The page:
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Used arrays to store Fibonacci numbers.Each digit stored in different index. Somewhat similar approach as given in the tutorial for small factorials practice(easy). Worked fine.

test cases were weak

check the test case and solution given on this link


The input was not properly formatted. It cost me 3 penalties in python. I finally used int(raw_input()) instead of input() to scan integers and it got accepted :expressionless:


Tester’s Solution uses a unsigned long long for a the number which is 1000 digits long!

Someone please explain how its working!



@junior94 By language dependent I meant the same thing as one language being advantageous than other. My point was that a beginner who uses C/C++ would not have been able to solve this question. This should not be the case for the first(easiest) question in the contest.


Cant understand how the tester’s solution works for big numbers…can any1 explain?

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Hello @all,

I too attempted to solve this question in Python using the idea described in the first paragraph of the editorial and got multiple NZEC and WA veredicts… And I have to admit that precomputing the values up to a large limit never occurred me during the contest…

Can anyone just clear me if the test cases were well designed and there are actually numbers with up to 1000 digits there?

Also, I’m assuming that the tester’s solutions works since it implicitly uses the property of when an overflow occurs the value is “automatically” wrapped around the range of an ULL and this would serve as a (possibly very cumbersome) hashing technique?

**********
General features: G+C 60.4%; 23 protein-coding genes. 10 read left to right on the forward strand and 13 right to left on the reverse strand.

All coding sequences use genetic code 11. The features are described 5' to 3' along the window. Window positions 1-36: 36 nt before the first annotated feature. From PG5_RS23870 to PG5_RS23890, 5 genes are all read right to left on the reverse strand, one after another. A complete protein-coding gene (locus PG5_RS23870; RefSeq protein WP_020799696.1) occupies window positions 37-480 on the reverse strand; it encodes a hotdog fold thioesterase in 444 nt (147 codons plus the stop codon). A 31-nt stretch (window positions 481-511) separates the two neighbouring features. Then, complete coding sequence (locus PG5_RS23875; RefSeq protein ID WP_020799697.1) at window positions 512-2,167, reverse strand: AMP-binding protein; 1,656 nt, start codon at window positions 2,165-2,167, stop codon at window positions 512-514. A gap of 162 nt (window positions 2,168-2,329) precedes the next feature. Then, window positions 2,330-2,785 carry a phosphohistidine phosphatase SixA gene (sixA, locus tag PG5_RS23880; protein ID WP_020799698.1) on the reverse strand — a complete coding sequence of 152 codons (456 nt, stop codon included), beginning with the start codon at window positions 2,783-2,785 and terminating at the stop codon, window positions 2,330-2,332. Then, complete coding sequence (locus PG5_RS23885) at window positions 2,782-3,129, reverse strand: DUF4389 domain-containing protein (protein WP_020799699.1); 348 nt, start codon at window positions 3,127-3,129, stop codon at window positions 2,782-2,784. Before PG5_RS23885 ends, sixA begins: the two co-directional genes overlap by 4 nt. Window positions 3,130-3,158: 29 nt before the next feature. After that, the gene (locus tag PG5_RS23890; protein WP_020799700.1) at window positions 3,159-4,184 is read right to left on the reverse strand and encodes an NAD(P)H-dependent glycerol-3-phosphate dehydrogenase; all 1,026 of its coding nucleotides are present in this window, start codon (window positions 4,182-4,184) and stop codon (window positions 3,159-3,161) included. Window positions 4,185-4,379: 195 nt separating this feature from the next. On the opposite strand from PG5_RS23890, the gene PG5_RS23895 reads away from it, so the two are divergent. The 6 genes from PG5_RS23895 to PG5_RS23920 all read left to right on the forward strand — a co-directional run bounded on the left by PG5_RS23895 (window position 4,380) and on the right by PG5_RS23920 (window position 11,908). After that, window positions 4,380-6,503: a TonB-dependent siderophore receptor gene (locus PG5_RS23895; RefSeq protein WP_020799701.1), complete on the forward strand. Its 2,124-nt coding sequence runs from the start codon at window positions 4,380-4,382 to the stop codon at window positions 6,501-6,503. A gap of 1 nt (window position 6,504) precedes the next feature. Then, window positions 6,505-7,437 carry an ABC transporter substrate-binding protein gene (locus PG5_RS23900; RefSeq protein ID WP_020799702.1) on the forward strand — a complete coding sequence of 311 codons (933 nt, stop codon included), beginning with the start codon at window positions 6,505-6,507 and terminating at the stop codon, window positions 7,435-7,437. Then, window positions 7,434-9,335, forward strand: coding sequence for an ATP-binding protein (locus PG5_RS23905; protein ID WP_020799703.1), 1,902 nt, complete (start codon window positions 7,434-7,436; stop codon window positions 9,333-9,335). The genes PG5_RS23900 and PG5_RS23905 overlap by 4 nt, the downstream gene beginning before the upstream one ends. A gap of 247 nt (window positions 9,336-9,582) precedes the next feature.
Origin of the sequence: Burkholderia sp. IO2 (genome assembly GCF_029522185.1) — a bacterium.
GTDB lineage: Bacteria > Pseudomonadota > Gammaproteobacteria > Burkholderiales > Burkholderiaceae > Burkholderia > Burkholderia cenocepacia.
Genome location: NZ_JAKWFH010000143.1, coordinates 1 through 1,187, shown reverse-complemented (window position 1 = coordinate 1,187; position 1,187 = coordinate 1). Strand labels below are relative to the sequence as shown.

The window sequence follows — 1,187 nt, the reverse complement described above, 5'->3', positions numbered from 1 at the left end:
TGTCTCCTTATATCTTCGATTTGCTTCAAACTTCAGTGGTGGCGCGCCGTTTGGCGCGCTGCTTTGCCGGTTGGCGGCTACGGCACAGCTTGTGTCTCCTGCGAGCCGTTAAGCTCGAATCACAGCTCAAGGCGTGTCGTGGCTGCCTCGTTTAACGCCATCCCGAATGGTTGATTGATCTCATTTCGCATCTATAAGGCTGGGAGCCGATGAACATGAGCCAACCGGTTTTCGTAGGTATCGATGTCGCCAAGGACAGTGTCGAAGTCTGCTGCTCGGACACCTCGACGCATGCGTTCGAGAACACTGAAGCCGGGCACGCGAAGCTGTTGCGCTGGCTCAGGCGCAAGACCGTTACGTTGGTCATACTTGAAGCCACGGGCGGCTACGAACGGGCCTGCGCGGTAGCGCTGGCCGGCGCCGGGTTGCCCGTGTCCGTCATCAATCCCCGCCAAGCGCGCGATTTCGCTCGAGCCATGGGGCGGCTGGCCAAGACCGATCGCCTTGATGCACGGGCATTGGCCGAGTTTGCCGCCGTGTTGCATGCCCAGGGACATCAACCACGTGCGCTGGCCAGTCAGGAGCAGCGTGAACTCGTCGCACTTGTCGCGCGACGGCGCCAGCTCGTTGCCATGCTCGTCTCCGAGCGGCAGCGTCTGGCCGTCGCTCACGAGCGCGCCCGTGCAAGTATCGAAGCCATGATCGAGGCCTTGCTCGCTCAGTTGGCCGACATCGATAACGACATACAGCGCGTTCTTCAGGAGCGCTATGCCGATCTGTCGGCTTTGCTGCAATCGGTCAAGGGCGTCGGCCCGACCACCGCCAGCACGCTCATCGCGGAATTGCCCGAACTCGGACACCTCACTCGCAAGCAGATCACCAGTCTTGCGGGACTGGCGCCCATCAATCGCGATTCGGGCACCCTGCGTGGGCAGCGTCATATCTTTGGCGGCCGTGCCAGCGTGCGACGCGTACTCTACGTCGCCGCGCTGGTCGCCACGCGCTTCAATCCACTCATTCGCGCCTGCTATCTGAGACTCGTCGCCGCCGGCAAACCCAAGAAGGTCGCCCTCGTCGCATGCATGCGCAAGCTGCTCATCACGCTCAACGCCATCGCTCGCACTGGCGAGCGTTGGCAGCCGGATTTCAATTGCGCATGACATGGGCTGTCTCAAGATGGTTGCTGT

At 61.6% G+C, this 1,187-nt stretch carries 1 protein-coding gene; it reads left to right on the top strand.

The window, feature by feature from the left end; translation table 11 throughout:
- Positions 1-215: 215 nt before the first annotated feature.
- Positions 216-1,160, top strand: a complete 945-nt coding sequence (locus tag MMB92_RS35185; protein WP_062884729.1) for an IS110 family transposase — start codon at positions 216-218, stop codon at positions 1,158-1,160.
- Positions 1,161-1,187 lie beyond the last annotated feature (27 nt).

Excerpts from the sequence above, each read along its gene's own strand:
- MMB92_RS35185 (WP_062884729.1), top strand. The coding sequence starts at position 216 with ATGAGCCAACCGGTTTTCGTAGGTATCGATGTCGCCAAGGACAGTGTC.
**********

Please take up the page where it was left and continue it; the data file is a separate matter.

Because if such trick doesn’t apply here then something was definitely wrong with the test cases I think…



testers solution says 10256117644121029666 is a fibonacci no. but it isnt!

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ya definately there is something wrong with test cases !!

He is just doing the operations in a unsigned long long, so when ever over flow occurs he is JUST ALLOWING IT. It is equal to performing calculations modulo 2^64.

No, his solution is wrong. It says 10256117644121029666 is a fibonacci no., but it is not.

Your code link:
Tester code link:

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In the tester’s solution the mx limit upto which the fib sequence is calculated is taken as 6666.Is it just some random limit and if not then how’d we arrive to the no 6666.Someone please explain me the logic behind this.

We can simply generate O(D) fibonacci number and only restore the remainder of some relatively big number, for example, 2^64 or 10^9+7.

I don’t understand this part. Are we storing the Fibonacci numbers or number % 10^9 + 7 ?

The testcases are weak. People who did the problem with unsigned long long int also passed the testcases. Basically, according to the testcases, storing fibonacci numbers MOD 2^64 would have passed all the test cases !


Tester’s solution also gives wrong answer for 10256117644121029666 which is not a fibonacci number.